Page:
The latest session of the Supreme Court may have ended several weeks ago, but there have still been some recent developments on cases of BBA interest, namely marriage equality and the use of affirmative-action measures in higher education.
The BBA has long been a supporter of marriage equality both in the Commonwealth and federally, filing amicus briefs in its defense in 2002, 2005, 2011, and most recently in 2013 in the Supreme Court cases U.S. v. Windsor and Hollingsworth v. Perry. Windsor challenged Section 3 of the federal Defense of Marriage Act (DOMA), which defined marriage as a legal union between a man and a woman, while Perry challenged California’s Proposition 8, a gay-marriage ban approved by a 2008 ballot initiative. Our brief for these two cases argued that sexual-orientation classifications warrant heightened scrutiny under the Equal Protection Clause. We were pleased that the Supreme Court’s ruling affirmed that all married couples deserve equal treatment from the federal government.
The Supreme Court’s opinion may be sought again, this time in a case from the Fourth Circuit striking down Virginia’s ban on same-sex marriage as well as a similar case from Utah. The Virginia case concerns both a state’s power to forbid same-sex marriage within its boundaries and its power to decide whether to recognize same-sex marriages legally performed in other states. These are just two cases in what has been, by one count, a string of 35 consecutive state and federal rulings on the side of same-sex marriage in the 14 months following the Supreme Court ruling.
It appears likely that the local Virginia county clerk will file a petition for SCOTUS review of the case by the end of October. The next Supreme Court term begins on October 6, and while the Court has complete discretion on whether to take up this or any other case, it seems inevitable that the justices will weigh in again, probably sooner rather than later, on this fast-moving issue.
Another case of BBA interest, Fisher v. University of Texas, continues to evolve. The BBA has for some time supported the use of race-conscious admissions policies for higher-education institutions, a position that inspired amicus briefs in the 2003 case, Grutter v. Bollinger, and 2012’s Fisher v. University of Texas. In each case, the BBA’s amicus briefs argued that race-conscious admission policies are constitutional as well as positive and necessary, especially to achieve increased diversity in the legal profession. To quote our Fisher brief:
until the composition of the legal profession more closely resembles that of the public whose interests are at stake, the perception will remain that the legal system is entrusted to and accessible to the white majority above all others. Not only does that perception undermine the legitimacy of the judicial system, it further discourages participation by people of color, creating a self-perpetuating cycle of exclusion.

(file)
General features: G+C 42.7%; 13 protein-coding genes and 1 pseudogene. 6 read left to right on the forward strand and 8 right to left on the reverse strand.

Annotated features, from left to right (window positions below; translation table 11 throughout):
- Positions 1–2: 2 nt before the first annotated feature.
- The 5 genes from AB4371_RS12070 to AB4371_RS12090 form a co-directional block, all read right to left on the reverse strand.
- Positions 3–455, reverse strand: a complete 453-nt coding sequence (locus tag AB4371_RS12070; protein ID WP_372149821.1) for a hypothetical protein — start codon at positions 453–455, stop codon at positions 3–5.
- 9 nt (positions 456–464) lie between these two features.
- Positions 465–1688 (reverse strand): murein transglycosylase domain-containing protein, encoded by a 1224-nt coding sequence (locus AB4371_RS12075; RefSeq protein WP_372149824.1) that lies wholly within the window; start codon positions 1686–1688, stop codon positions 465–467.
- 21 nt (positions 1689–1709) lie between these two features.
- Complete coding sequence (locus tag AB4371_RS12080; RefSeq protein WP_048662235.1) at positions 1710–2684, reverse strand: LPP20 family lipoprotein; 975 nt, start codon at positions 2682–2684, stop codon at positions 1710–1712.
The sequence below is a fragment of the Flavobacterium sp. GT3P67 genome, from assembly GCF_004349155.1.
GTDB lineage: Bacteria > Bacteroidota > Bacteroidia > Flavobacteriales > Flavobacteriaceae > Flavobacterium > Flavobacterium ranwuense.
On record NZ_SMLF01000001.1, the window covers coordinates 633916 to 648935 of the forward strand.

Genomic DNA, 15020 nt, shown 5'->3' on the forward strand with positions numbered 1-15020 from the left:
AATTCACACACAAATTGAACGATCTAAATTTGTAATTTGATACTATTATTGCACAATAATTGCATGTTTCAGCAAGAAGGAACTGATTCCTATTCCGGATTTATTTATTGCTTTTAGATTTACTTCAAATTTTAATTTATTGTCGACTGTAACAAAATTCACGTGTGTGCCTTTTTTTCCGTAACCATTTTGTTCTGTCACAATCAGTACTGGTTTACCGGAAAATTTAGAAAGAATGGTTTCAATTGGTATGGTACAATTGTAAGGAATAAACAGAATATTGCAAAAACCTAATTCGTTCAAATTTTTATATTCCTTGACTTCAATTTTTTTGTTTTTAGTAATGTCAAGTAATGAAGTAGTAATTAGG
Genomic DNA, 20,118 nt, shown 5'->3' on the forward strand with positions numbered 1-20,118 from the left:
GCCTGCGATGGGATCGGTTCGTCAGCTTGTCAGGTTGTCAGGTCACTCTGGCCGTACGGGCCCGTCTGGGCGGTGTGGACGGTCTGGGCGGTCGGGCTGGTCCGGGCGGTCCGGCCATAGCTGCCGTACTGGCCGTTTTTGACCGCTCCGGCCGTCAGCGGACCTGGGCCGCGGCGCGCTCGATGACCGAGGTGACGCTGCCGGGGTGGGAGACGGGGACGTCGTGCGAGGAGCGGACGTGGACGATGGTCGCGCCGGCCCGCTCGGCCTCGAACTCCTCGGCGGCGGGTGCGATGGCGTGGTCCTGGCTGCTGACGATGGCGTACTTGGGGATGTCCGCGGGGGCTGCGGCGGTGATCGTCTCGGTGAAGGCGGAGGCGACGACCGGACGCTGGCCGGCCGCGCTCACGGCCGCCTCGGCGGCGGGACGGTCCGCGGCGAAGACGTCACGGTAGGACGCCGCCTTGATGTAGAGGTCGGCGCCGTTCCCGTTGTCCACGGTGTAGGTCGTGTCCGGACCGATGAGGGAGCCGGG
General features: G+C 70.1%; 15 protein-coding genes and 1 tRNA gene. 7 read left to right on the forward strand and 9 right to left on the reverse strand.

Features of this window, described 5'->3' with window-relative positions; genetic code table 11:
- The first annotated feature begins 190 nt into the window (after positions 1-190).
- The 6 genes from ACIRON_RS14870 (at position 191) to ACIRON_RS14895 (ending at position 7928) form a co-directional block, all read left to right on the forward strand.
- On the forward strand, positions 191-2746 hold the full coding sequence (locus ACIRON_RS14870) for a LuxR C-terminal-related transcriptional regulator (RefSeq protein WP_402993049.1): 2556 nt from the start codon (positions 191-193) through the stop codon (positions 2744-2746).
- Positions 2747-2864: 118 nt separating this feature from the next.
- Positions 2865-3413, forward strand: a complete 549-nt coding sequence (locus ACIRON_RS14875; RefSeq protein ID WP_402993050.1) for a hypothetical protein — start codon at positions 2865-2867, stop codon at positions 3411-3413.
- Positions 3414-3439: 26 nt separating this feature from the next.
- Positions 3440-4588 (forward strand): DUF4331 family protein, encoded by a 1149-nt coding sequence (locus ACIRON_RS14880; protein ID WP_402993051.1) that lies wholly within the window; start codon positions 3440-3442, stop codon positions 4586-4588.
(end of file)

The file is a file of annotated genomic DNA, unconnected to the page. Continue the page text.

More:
Grutter v. Bollinger was a landmark case in which the Supreme Court upheld the University of Michigan law school’s affirmative-action admissions policy. This session, in Fisher, the Court vacated and remanded a Fifth Circuit Court of Appeals decision for failing to apply strict scrutiny in reviewing the University of Texas’s race-conscious admissions policy. The ruling effectively upheld race-conscious admissions policies, but also complicated the overall picture by cautioning that race-conscious admissions policies must establish a quantifiable interest in the educational benefits of a diverse student body, and that higher-education institutions must be able to show that “workable, race-neutral alternatives” will not suffice, and demonstrate that the consideration of race is narrowly tailored. The BBA provided some clarity on the college admissions process going forward with a program in mid-September, but the issue remains open to discussion and interpretation.
In July, a three-judge panel on the Fifth Circuit again upheld the University of Texas admissions plan. The same procedural course of events transpired in the initial case, which was taken up by the Supreme Court after a three-judge panel upheld the University’s policy and the Fifth Circuit denied an en banc review. Given this latest ruling, it looks like the plaintiffs may again seek SCOTUS review. Perhaps anticipating this move, the University of Texas President penned an op-ed posted online by the National Law Journal earlier this week, arguing that higher-education institutions still need affirmative-action policies. We agree.
The BBA is always interested in drafting or signing on to amicus briefs that fall within our mission – to advance the highest standards of excellence for the legal profession, facilitate access to justice, and serve the community at large. Both improved diversity in the legal profession through equal access to higher education and marriage equality fall squarely within these goals. We will continue to keep an eye on both of these issues going forward.
– Jonathan Schreiber
Legislative and Public Policy Manager
Boston Bar Association